The California Air Resources Board (CARB) readopted a low-carbon fuel standard (LCFS) that requires a 10% reduction in transportation fuels’ carbon intensity by 2020.
“This program is a key element of California’s plans to enact [Gov. Jerry Brown’s] executive order mandating a 50% cut in petroleum use by 2030,” CARB Chair Mary D. Nichols said following the board’s action.
Adoption of the state’s original LCFS was frozen by a legal challenge, CARB said. It readopted the regulation on Sept. 25 to address a court ruling and to strengthen after it heard public testimony a day earlier on the matter.
At that hearing, which CARB had rescheduled from July, the Western States Petroleum Association expressed continued concern over many facets of the LCFS program and doubts about its feasibility, particularly whether the 10% carbon reduction in the next 5 years can be achieved.
“While there have been some advances in the biofuels technology since the standard was introduced in 2007, there are still not enough low-carbon biofuels available in sufficient quantities to allow refiners to comply with the regulations,” WSPA Pres. Catherine Reheis-Boyd said in a separate Sept. 24 statement.
“In addition, the vastly accelerated compliance schedule proposed by CARB puts even more upward pressure on fuel costs,” she said. “Since the compliance schedule has been frozen for the past 3 years, it would be inaccurate to call the current program a success.”
The board said its readopted LCFS includes modifications developed with stakeholder input, including:
• Incorporating additional cost containment in response to stakeholder concerns about possible price spikes by including a mechanism to cap LCFS credit price.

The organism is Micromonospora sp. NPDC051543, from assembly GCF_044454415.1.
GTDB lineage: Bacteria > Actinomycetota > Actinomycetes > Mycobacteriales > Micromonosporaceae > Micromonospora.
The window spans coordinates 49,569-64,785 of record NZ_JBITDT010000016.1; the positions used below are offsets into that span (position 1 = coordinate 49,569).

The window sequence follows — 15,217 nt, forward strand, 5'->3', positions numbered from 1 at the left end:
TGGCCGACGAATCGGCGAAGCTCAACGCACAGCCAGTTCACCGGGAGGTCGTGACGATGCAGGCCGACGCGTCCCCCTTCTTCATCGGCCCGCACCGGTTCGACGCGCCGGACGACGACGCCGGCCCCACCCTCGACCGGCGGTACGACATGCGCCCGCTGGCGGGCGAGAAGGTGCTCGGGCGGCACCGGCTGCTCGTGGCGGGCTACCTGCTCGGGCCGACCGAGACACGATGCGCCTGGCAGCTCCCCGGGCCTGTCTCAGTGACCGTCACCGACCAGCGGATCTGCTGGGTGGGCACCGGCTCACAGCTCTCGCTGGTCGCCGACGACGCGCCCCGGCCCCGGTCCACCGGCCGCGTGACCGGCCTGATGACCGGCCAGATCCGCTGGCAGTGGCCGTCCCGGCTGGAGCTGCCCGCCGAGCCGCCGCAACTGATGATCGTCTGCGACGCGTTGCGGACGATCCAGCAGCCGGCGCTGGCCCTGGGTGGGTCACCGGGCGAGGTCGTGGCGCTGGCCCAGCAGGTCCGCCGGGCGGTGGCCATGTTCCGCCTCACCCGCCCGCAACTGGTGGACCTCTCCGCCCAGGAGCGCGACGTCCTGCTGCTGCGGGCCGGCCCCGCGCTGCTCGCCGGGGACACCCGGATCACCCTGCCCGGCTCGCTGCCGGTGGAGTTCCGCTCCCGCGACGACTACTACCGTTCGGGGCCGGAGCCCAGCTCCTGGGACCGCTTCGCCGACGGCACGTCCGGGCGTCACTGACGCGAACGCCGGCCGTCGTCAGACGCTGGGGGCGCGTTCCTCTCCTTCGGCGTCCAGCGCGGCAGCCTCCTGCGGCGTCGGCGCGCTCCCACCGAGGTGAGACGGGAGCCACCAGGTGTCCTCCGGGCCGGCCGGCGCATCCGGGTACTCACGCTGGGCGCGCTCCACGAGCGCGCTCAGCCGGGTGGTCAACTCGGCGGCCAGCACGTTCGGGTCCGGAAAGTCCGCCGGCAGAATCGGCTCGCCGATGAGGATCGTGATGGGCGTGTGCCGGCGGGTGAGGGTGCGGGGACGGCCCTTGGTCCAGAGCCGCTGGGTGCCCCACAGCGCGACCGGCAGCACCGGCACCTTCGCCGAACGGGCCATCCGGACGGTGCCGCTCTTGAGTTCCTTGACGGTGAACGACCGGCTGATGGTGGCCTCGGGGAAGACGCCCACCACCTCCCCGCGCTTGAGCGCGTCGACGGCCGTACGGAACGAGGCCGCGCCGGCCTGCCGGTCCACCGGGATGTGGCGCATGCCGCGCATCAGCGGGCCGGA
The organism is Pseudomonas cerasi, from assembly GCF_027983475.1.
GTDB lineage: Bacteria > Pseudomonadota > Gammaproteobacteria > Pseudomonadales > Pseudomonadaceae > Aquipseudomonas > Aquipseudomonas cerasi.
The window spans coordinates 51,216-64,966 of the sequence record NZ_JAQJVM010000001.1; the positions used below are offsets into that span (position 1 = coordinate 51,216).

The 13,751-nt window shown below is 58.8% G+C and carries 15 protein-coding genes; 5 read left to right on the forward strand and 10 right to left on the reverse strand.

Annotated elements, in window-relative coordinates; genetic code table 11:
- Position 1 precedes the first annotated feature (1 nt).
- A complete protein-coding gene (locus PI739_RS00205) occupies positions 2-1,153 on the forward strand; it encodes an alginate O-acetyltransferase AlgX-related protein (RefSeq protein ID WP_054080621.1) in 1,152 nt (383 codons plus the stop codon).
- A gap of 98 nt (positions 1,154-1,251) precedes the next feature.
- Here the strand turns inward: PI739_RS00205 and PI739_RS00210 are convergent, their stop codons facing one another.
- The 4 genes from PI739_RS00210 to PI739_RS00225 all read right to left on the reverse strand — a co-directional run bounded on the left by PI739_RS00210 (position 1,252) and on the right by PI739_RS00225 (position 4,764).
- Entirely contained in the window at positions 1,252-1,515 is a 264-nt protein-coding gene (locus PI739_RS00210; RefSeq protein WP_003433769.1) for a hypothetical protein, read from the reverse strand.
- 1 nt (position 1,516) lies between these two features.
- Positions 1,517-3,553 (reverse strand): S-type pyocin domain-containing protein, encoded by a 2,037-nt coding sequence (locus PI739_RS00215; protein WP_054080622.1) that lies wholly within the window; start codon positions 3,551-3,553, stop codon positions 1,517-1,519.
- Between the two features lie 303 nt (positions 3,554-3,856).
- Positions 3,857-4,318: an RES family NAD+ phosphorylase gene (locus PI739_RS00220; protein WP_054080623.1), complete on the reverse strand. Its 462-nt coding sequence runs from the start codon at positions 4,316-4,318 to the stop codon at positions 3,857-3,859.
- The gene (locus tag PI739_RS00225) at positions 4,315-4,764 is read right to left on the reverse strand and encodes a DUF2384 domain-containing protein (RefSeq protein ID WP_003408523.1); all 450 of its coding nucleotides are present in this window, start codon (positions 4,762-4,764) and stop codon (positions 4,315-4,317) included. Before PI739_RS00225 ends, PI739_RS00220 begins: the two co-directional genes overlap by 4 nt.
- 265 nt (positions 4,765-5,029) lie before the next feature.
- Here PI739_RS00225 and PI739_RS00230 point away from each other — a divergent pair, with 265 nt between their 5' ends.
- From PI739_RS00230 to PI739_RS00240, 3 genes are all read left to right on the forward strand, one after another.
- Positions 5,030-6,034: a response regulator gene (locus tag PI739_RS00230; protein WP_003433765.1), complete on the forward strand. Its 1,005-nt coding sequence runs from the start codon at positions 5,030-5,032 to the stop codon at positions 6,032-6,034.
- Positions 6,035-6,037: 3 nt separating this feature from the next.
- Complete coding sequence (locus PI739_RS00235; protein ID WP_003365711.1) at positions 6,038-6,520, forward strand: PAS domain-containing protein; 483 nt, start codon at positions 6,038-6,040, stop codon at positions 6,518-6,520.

• Streamlining the application process for alternative fuel producers seeking a carbon intensity score.
• Improving the process for earning LCFS credits by charging electric vehicles.
CARB also adopted a regulation governing alternative diesel fuels on Sept. 25, which it said puts a three-step process in place beginning in 2016 to bring cleaner diesel fuels to market. The regulation also establishes requirements and fuel specifications for biodiesel to ensure nitrogen oxide emissions from the fuel will not increase, and will be reduced over time, the stage agency indicated.
“This is not an academic exercise. It’s where the rubber hits the road in determining where Californians get their fuels for the next 20 or 30 years,” National Biodiesel Board Sustainability Director Don Scott said. “It's the difference between continuing the status quo of oil dependence and stimulating the development of cleaner alternatives.”
CARB said that other programs that will result in a decreased use of petroleum while helping achieve the 40% GHG reduction by 2030 that Brown called for include advanced clean car regulations that deliver greater fuel efficiency, the zero-emission vehicle mandate putting more electric and hydrogen powered cars on the streets, and the state’s efforts under SB 375 to develop more livable, walkable communities and improve public transit.
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